Anyway, ever do a presentation and feel the energy sapping from your colleagues and your strategic momentum just dry up? Of course you haven’t, because those phrases make no sense, but if you can learn how to turn the power of buzz to your advantage then soon your presentations will be helping you to “get” that “go” you need to be go getting with the best getters of go. Synergistically.
Making sense yet? Let’s check to see if your presentations currently have what it takes with a few questions:
During your presentations, are your colleagues currently characterised by their sleep ‘n’ lethargy? Soon they’ll characterised by their leapin’ energy.
Does your lack of content make you look facile and moronic? Streamline those same few facts into a concept-driven seminar which makes your selection of the essential gist look freestyle focu-centric.
Is your data so foreboding that you don’t know where to start? Chuck almost all of it away, and make a colour-coded flowchart.
Have I hyped this sufficiently? Then let’s kick off;
5. Use a pie chart
There are 360 degrees of reasons to use one of these Circles of Knowledge; too many to explain with mere prose, unfortunately. Explanation of the many reasons to use a pie chart cannot be done without (ironic) recourse to a pie chart. (Click to enlarge)
content is one thing, how you deliver it is another. You’ll agree that we’ve got content covered with pie charts (pie covers a multitude of sins) so now, how to deliver it with poise, energy, and massive shoulders?
That’s right, reach back into the 80s and kit yourself out with the finest in shoulder- elevating, waist-constricting tailoring that tapers from neck to toe like an elegant, pinstriped carrot of confidence.
3. Concept driven content
So it’s the night before the presentation, you’ve got your diagrams, you’re ironing your power suit, you think you might run through your talk and oh my god! You forgot to think of anything to say!
Calm down, or you’ll crease that exquisite suit. Having nothing to say is not a problem; in fact, it is exactly what you want.
Just think about your presentation from your colleagues’ perspective; they don’t want to be burdened with facts and words and blah blah blah and such; they want to leave that room feeling enervated, as if a contribution has been made, as if they have had their mind expanded. You can’t do that with facts.
If your presentation is a gold mine, then facts are the beams and concepts are the explosives, and you’ll admit that you can’t open a rich new seam with a beam. That’s just ridiculous. You’ll need some high grade conceptsplosives to blow that seam wide open. Hell yeah!
(You might equally argue that you can’t hold up the roof of a mine using explosives, but hey! let’s not over-consider the metaphor. Remember, if you have to think twice, it’s not worth thinking at all.) Alternatively, just blow the roof off for an open-cast mine of glinting concept.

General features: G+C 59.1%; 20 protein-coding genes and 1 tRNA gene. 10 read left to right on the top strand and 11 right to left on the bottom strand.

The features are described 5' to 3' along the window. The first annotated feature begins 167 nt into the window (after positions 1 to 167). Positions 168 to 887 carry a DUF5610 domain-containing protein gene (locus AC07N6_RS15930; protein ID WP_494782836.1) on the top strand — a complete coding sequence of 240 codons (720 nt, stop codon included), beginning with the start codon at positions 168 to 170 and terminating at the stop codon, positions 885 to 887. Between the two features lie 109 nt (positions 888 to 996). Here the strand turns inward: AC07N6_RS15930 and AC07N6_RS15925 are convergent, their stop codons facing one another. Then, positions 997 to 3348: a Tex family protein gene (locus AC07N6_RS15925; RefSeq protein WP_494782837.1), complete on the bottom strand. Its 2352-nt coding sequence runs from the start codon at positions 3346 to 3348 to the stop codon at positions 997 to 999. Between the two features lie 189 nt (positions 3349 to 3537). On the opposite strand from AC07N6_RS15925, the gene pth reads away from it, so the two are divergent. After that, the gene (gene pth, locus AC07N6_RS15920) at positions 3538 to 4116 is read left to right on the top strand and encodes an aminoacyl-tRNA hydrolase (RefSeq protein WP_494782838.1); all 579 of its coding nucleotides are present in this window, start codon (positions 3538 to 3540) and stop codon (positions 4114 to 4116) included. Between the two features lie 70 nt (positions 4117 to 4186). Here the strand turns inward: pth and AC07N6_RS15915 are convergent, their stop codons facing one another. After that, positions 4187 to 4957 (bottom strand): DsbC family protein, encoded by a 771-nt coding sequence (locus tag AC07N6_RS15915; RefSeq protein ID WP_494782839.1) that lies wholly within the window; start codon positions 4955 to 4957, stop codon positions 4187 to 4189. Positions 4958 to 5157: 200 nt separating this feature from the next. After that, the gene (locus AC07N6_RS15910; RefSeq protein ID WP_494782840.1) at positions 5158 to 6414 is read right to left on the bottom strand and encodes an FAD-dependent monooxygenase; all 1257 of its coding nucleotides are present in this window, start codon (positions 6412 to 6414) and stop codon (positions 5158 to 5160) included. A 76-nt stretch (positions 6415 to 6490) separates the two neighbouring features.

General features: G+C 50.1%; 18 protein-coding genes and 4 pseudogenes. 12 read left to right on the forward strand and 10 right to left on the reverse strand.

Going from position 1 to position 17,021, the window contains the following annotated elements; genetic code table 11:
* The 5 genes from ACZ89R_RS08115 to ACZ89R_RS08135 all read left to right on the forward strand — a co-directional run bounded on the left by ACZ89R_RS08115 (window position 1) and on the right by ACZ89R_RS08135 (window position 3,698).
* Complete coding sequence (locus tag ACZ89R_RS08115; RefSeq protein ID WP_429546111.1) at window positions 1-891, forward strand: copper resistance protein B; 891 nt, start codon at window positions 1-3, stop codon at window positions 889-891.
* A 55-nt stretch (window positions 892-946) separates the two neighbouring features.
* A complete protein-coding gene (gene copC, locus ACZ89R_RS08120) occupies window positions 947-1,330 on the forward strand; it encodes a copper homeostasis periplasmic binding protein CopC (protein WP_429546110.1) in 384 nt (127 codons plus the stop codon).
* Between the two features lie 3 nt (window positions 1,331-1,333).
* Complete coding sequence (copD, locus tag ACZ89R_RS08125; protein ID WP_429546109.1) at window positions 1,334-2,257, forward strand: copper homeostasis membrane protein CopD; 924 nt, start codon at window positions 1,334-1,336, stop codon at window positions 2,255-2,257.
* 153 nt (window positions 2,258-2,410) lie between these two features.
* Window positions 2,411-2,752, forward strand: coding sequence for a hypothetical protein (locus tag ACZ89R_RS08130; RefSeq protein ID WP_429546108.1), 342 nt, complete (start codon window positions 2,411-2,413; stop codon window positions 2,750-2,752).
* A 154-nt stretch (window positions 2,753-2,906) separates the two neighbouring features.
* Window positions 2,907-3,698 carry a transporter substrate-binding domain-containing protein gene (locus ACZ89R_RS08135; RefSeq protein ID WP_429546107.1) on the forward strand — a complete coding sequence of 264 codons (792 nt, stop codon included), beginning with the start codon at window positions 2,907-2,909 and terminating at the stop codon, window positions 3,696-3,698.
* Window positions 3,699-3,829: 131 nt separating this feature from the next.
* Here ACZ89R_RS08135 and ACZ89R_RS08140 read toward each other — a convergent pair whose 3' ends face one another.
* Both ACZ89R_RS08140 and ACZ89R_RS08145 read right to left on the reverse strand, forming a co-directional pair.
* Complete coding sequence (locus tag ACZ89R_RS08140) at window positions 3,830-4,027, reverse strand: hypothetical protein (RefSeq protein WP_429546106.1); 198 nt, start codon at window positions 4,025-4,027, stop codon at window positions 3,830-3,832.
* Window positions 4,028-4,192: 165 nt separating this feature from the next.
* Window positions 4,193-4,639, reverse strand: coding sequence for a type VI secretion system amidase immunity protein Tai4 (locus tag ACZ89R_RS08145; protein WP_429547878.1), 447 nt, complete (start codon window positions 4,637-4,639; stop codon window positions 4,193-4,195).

Stick to concepts so that if anyone asks any difficult fact-based questions (So what were your sales figures? Did you produce any results whatsoever? Why do our accounts have an unaudited £100,000 hole in them?), just advise them to stop getting so bogged down in details, refer back to the grand concept and explain it again, as if they didn’t understand it the first time. They might persevere, but keep giving the same answer and they’ll give up eventually.
2. Audience interactivity
“What do you think?”
Ask this question to a colleague, suddenly, a few minutes into your presentation, and watch as all of the sphincter-meltingly intense concentration of everyone in the room re-focuses into the face of the hapless recipient of your so-simple sounding query. Oops, turns out they weren’t paying attention.
“Uhn, um, er,” they’ll gibber, as you patiently wait with absolutely no facial clues to what they should say as they literally shrivel up and die of embarrassment. Once they’ve managed a faltering sentence or two that vaguely suggests agreement with whatever you were just saying, thank them earnestly and continue as if nothing happened.
Now everyone is paying attention with the same level of adrenaline-pumped perfect memory for your next words as if you’d just shot their colleague in the chest. They don’t want to be the next fool to make a twonk of themselves by being caught daydreaming, and they'll remember what you said.
Be warned; don’t try this either on interns or on that chap from accounts who’s making notes. They are taking in every word you say, in the former case in the same way that a new sheet of fly paper catches every fly and in the latter case in the same way as a spider catches all the juiciest flies to quote back to you later at the meeting when you have to justify spending hundreds of pounds on “power suit expenses.”
1. Provide drinks and biscuits
“Oh, we have catering staff for that, it’s out of my control” you might say. “The biscuits are always terrible, but there’s nothing we can do,” you would chortle knowingly, before clapping me on the shoulder and getting your fucking arm broken for touching me as if I’m your friend or care about your patronising dismissal of my advice.
I know that the normal biscuits have a taste that makes your face do that twitchy-inward-sucky thing without you even meaning it to, and the coffee tastes like it’s been filtered through a cat rather than cafetiere, but I’m telling you to do something about it yourself.
For a little extra expense, your colleagues’ stupid little faces will light up with delight. “Ooh, nice biscuits!” they’ll cry joyfully. “They’re for us, right?” they’ll add worriedly, before falling on them like chocolate-deprived wolves at your slightest nod of assent.
With nice biscuits, it doesn’t even matter what you say. When they think of your presentation, they will remember bliss and happiness.
When they said no one ever made it to the top without getting their hands dirty, this is what they meant; crumbs under the fingernails.